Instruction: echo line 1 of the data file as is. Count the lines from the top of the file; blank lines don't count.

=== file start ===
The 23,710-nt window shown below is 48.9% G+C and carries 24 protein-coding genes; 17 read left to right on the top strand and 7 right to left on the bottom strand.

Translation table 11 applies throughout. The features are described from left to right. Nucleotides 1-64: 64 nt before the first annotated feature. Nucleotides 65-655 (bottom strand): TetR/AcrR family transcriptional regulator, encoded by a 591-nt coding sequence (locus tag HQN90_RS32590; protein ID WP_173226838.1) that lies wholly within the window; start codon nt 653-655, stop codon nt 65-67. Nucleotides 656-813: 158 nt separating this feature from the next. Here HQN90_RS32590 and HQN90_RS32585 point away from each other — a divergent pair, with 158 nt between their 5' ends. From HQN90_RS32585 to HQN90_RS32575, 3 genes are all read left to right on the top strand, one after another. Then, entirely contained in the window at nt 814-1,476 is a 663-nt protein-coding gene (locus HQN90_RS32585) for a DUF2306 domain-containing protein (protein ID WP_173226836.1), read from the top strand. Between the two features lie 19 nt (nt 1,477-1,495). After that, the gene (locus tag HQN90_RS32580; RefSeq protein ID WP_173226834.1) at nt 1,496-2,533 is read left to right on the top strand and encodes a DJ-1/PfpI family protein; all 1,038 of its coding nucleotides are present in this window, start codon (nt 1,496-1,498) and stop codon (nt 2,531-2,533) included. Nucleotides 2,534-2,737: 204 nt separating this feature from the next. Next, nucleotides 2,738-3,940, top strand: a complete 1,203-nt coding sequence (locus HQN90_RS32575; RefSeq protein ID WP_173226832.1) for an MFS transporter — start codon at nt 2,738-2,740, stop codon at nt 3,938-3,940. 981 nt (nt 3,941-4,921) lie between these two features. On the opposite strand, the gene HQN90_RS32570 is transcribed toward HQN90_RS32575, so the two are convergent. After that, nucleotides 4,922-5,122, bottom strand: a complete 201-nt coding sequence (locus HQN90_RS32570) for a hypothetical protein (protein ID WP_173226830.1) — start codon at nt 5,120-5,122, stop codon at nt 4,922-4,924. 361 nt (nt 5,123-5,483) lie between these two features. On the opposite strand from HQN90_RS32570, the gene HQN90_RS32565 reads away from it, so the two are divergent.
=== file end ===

The 23,710-nt window shown below is 48.9% G+C and carries 24 protein-coding genes; 17 read left to right on the top strand and 7 right to left on the bottom strand.